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Working from home? Follow these cybersecurity best practices.

The global pivot to remote work at the start of the pandemic sent organizations scrambling to set up work-from-home solutions to keep business moving along. While we’re much further along than those early days – and starting to move toward hybrid work arrangements – there are still a lot of security gaps in remote workforces.

Cybercriminals are exploiting those vulnerabilities in laptops, mobile devices, home networking gear, virtual private networks (VPNs) and cloud-based applications. They’re also using social engineering techniques to trick employees into giving away passwords and sensitive information.

Now, wherever you’re working, it’s more vital than ever to stay vigilant – and a step ahead of those cyber sneaks.

The evolving nature of online fraud

It’s a good time to take stock of your own cybersecurity practices to protect all your data – both personal and work-related. Consider that from January 1 to July 31, 2021, there were 46,077 Canadian reports of fraud, with losses totaling $130 million, according to the Canadian Anti-Fraud Centre. And those are only the cases that have been reported.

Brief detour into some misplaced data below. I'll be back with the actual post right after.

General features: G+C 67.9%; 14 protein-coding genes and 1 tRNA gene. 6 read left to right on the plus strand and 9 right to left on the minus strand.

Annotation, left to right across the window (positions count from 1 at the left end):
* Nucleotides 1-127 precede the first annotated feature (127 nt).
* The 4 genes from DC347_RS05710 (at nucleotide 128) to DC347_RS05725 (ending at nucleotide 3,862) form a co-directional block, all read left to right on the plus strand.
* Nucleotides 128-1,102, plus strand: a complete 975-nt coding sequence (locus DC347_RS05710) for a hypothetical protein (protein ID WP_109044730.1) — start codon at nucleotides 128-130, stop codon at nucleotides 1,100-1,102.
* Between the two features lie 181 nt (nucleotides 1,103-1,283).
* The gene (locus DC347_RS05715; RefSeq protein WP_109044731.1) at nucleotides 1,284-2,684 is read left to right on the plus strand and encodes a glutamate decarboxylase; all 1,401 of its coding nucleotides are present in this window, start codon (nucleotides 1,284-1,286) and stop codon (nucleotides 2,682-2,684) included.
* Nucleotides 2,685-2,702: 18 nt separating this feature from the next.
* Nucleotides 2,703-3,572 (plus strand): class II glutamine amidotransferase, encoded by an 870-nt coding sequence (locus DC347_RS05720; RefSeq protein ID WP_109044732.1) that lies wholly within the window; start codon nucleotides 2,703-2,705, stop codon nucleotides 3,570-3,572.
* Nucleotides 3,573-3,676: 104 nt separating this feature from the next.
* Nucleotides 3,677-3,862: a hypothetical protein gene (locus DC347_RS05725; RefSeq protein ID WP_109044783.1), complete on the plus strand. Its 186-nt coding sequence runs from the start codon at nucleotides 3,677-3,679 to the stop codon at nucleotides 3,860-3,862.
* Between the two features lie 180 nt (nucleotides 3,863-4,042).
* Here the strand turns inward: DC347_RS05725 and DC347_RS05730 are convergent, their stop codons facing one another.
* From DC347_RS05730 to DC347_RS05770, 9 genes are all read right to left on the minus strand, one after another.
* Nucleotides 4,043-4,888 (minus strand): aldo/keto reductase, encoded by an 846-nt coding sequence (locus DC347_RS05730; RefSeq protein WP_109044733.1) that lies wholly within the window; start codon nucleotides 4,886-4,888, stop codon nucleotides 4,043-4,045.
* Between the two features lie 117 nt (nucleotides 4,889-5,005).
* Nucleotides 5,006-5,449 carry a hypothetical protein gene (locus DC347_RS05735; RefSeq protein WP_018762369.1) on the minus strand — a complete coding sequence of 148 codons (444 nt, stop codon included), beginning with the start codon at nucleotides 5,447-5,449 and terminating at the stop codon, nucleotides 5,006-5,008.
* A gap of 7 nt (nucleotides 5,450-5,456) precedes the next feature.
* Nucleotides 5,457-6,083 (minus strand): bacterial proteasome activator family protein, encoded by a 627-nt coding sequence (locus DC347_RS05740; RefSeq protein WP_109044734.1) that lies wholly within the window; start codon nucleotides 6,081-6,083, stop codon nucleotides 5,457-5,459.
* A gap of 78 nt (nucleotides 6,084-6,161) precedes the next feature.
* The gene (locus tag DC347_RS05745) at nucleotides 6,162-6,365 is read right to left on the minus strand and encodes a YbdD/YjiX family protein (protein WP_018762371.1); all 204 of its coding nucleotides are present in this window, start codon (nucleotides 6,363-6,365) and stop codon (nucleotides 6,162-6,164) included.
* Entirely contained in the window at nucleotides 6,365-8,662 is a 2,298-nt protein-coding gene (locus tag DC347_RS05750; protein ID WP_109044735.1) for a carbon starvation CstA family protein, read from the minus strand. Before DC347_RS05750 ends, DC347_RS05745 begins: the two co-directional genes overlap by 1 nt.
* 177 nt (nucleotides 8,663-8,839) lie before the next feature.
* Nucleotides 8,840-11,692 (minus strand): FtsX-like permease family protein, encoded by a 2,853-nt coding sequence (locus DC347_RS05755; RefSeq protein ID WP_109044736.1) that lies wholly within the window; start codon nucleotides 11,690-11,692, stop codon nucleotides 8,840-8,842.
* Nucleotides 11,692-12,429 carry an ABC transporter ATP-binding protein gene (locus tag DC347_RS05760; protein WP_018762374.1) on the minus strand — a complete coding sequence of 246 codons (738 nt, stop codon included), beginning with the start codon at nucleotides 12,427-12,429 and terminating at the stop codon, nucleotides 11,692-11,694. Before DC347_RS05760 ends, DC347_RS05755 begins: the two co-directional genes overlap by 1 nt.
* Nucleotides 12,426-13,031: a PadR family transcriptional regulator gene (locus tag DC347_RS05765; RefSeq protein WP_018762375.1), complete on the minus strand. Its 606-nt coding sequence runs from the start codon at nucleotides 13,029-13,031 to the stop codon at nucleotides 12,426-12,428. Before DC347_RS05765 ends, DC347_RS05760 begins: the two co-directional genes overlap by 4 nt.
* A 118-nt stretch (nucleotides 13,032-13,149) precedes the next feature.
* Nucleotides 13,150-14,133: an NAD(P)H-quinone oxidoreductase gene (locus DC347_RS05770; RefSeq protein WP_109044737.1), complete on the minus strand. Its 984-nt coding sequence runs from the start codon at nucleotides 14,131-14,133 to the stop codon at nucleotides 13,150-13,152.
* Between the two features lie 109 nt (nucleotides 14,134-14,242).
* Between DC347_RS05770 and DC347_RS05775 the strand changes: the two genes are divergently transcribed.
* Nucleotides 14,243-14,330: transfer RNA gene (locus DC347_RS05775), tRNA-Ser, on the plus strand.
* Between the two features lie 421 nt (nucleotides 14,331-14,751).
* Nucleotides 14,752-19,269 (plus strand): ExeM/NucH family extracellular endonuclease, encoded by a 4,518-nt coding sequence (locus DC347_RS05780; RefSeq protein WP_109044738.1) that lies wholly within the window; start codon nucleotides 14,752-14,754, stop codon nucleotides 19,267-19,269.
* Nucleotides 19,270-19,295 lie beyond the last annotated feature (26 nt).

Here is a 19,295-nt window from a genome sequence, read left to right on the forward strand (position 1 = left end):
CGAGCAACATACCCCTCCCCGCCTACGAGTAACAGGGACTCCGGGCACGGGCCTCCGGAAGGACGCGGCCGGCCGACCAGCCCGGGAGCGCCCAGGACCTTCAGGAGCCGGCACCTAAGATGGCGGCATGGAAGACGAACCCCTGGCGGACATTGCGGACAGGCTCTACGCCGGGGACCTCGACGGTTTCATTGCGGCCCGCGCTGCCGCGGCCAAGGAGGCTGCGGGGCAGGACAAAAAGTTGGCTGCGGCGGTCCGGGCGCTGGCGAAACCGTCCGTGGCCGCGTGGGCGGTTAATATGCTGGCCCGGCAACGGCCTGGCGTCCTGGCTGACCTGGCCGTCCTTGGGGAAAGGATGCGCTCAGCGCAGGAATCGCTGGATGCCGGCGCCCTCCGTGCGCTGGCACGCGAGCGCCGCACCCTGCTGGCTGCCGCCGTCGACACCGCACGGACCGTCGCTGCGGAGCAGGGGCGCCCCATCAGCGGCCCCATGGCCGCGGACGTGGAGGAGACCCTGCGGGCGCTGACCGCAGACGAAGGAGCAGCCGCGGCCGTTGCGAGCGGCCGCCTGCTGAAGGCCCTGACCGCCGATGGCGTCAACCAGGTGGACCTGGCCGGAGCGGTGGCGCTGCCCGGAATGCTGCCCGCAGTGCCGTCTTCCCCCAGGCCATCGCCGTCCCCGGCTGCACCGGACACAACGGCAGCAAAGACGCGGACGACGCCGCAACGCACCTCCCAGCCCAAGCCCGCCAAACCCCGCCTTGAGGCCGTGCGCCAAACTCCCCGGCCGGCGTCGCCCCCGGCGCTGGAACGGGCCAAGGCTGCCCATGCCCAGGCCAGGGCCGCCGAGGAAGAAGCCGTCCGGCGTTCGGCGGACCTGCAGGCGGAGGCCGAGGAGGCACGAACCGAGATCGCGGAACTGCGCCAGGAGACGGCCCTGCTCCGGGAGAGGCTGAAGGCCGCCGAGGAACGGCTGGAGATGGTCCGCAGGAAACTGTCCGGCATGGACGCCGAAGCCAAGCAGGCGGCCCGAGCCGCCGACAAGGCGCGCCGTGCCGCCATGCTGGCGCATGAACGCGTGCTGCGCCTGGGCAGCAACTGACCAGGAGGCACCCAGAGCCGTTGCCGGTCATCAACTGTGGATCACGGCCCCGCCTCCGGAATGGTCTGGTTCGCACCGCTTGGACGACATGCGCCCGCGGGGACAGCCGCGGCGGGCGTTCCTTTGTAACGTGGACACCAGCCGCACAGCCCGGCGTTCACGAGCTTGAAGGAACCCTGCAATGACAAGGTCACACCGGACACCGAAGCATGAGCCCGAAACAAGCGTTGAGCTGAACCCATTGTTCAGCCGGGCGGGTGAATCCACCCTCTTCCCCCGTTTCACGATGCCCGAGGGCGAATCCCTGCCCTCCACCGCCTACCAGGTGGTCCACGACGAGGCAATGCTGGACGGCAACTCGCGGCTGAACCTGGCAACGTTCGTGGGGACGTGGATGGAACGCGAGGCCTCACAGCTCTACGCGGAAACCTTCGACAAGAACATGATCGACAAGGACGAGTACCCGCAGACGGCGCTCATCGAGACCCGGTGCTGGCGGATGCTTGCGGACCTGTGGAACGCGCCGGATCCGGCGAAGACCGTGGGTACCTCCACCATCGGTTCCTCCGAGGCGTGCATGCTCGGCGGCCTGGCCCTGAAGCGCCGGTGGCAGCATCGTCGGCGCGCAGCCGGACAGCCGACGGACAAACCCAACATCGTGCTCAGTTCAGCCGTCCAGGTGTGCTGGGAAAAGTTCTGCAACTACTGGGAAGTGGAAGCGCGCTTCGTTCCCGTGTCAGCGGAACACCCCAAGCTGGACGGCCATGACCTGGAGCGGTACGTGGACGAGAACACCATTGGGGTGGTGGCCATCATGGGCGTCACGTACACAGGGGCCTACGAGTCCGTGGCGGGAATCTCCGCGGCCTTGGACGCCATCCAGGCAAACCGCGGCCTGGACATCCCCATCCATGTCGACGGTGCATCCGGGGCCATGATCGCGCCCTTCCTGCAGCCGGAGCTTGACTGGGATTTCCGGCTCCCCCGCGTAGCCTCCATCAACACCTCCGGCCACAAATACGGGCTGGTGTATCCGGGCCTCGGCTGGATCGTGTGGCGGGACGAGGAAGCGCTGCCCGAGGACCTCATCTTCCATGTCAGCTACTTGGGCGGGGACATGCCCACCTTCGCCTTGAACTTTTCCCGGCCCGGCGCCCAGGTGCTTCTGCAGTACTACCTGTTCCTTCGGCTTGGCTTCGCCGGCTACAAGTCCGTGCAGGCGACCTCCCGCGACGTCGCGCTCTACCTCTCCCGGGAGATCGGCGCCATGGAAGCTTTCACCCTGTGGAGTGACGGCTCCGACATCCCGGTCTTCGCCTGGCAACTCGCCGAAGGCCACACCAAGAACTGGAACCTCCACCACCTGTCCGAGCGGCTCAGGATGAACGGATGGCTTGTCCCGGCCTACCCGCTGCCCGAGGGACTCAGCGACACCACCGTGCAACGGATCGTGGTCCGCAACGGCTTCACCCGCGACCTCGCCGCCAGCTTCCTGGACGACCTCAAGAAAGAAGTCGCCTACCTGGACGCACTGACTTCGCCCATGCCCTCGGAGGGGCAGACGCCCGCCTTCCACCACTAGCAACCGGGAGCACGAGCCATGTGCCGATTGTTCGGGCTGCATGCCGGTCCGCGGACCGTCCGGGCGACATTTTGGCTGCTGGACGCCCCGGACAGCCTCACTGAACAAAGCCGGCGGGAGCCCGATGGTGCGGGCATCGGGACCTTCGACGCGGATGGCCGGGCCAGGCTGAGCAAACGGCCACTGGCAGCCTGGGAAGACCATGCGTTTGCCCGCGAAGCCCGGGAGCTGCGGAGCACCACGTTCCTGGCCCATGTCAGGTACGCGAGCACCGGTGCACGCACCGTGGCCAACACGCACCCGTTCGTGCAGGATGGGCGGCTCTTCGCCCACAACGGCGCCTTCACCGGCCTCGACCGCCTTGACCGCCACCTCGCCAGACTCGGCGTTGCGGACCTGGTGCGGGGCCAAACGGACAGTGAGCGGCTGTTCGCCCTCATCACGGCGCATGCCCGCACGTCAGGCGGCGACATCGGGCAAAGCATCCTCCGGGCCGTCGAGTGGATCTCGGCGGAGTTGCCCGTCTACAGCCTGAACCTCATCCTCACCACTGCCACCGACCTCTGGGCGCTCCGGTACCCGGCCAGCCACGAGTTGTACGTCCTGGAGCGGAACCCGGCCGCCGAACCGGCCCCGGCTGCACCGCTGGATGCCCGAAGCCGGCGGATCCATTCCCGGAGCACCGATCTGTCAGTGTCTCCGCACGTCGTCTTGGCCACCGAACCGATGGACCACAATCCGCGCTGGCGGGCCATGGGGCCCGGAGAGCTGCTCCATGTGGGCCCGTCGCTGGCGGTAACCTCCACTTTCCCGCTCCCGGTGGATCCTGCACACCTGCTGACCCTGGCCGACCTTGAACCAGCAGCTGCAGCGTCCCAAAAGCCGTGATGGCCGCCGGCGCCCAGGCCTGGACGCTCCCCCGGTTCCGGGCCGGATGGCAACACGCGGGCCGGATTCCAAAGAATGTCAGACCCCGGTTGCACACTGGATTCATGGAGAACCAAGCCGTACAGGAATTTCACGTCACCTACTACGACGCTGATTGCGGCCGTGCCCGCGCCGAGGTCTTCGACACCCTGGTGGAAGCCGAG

CAFC estimates fewer than five percent of victims file a fraud report and that a majority of phishing scams that solicit personal information don’t involve direct financial losses. Financial loss isn’t the only consequence of a security. Aside from being less productive, you could also lose intellectual property, be hit with compliance fines, risk damage to your company’s reputation and ultimately, lose customers.

How cybercriminals trick you

Cybercriminals view pandemics, natural disasters and other high-profile events as an opportunity to breach vulnerable technology – and vulnerable people.

At the start of the pandemic, for example, phishing and social engineering attacks homed in on anything pandemic-related: CERB payments, the purchase of PPE and the availability of vaccines for COVID-19. But these phishing and social engineering attacks continue to evolve as the pandemic evolves.